When I was certain I would not have a career after this severe of an illness, you said loudly and clearly, “We still value you and we will welcome your contribution when you’re ready to give one.” You helped me fight to regain my self-esteem and post-illness place for myself.
And after the fridge was filled with food and the kids were dropped off; after we were back from medical appointments ... you sat with us, quietly. You let the silence speak for itself. You understood that one of the most powerful things you could do to support me was to do absolutely nothing but exist with me in my utter fear and uncertainty, the place I call the “darkness.”
For some of us, this quiet place is too much...But I also want to encourage you to think of just “being” with someone like me as “doing” too. It means not needing to fill the air with words or the time with actions simply because my situation is one we all fear and which may make us uncomfortable. You don’t have to fill a void where quiet suffices. Please know that just being in a sick person’s world is one of the most powerful acts of kindness you can perform. (I would add that this applies to one in grief over a loss also.)
I’m often asked ‘What can I do to help you?” I can only speak for myself: ... Be in my life at my pace, let me take the lead, make your presence, availability and support known but do it without any expectations or requirements for response. Don’t sugar-coat or put a good spin on what’s going on - in fact, it comforts me when you acknowledge that my situation stinks ... PLEASE don’t tell me “I know it’s all going to be ok,” “There is a reason for everything” or “my favorite, “This is in God’s plan.” ... Those things are the last things I want to hear from anyone. What I want is some company in my complex reality.”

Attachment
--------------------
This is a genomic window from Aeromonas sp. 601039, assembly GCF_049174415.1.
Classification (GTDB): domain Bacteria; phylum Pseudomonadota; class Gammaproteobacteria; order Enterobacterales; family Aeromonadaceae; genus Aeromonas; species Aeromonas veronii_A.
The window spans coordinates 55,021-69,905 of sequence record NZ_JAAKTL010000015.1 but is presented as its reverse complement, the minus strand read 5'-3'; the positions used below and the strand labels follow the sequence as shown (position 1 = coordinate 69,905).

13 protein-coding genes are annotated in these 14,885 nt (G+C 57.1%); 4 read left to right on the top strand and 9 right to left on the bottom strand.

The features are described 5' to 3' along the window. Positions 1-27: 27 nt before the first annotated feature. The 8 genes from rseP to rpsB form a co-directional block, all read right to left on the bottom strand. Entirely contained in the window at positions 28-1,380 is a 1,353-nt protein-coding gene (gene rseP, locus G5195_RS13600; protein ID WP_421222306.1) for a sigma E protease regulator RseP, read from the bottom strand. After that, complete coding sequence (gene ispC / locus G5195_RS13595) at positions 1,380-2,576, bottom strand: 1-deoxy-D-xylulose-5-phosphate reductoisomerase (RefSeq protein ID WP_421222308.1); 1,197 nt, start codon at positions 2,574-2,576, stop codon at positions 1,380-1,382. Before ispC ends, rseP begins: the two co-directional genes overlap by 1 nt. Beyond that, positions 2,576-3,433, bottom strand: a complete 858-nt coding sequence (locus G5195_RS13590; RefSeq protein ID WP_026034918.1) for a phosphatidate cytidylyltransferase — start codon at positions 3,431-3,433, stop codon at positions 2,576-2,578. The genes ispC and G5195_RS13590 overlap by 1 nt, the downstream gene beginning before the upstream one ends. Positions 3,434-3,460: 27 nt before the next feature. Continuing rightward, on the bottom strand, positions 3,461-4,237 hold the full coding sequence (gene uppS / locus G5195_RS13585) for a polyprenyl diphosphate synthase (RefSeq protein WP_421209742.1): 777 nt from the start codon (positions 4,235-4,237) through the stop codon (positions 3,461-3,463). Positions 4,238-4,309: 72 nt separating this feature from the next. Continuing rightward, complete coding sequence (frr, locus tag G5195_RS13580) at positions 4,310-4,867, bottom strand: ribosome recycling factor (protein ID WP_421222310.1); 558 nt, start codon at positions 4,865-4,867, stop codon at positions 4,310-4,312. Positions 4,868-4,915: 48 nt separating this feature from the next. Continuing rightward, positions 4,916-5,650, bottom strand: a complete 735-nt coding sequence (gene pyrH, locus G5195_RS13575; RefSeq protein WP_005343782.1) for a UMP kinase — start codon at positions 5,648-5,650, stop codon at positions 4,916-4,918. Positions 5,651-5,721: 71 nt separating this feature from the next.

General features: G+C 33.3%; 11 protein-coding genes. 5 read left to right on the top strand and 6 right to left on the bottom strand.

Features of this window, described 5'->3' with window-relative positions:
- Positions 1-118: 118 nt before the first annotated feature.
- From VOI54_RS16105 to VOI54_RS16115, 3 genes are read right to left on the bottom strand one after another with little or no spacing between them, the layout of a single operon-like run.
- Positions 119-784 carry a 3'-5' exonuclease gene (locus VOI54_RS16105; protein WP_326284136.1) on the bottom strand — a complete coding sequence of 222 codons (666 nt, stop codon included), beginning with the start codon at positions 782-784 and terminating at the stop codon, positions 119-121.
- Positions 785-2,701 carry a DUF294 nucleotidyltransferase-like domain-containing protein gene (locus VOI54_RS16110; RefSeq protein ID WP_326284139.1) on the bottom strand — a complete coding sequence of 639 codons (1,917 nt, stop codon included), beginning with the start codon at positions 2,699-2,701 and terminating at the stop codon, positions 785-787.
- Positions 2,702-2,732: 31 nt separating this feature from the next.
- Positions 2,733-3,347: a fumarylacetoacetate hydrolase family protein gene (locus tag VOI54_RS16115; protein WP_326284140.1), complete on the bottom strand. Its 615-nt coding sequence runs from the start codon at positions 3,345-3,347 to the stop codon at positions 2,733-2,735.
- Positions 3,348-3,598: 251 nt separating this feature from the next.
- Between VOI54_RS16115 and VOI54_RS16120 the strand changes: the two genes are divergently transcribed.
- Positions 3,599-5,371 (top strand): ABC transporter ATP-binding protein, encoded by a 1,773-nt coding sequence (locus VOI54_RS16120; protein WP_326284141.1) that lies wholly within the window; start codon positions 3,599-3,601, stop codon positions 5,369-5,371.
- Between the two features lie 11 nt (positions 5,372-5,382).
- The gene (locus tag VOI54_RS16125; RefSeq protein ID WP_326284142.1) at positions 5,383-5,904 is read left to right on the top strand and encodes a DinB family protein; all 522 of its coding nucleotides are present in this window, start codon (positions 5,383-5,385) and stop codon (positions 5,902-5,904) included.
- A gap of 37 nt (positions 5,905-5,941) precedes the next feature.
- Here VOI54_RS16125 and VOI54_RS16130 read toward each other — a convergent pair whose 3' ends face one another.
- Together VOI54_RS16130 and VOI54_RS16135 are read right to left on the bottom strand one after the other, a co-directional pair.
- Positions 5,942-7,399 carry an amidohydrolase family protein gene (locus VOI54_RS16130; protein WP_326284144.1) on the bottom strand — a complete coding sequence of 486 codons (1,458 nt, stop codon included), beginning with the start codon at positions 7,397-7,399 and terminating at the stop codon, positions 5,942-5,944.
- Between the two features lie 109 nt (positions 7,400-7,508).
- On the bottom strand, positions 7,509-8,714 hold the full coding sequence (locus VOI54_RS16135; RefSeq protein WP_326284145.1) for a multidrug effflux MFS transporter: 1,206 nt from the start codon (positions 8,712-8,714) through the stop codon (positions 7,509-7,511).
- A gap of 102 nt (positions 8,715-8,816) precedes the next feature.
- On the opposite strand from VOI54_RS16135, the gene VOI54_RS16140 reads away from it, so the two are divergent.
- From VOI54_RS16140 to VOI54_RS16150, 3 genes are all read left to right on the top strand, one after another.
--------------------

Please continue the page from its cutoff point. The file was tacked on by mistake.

And then she shared one of the many outrageous acts of kindness from these past years: “It was July of the past year and for several months, I had been in the “darkness.” I was barely functioning. My family and I had another appointment to go to, another waiting room to sit in and more anticipation and fear of what we were going to learn.
I was in a haze when we arrived at Sloan Kettering... We got off the elevators and I wanted to run. My stomach hurt terribly when I heard the receptionist ask, “Your name, please.” “Jane Schwartzberg,” I said confidently and in a very friendly voice, secretly wondering if maybe, just maybe, they would tell me that I’m not really sick if I said the right thing, smiled a certain way... Of course, that fantasy only lasted a second. In fact, I had come to believe this illness would permanently define and contain me, my spirit and my potential as a human being.
With dread my parents, husband and I approached the waiting area of the floor. As I looked up to find a seat, there I saw four of my dearest friends quietly sitting, chatting and flipping through magazines. The sight of them took by breath away. They had crazy, full lives and already had come to so many appointments with us. None of them said they would be there.
Seeing them sitting there changed something in my brain. I could not remember who I was outside of sickness, but I sure knew very well who they were. And if I could connect with the love and remarkable presence they each had, then certainly I would be able to find my way back. And on that day, because they showed up to sit with us, I slowly started to emerge from the darkness.”
She ends her talk by telling her congregation that as she and her family go from scans to medical appointments, they carry in their hearts every single act of love and kindness they’ve been shown. It’s dramatically and positively impacted their lives, and in turn affected every person they come in contact with. “It’s one of the most powerful tools we have to change the course of the world”, Jane says. Then she adds, “All that really matters is the love we give and receive.”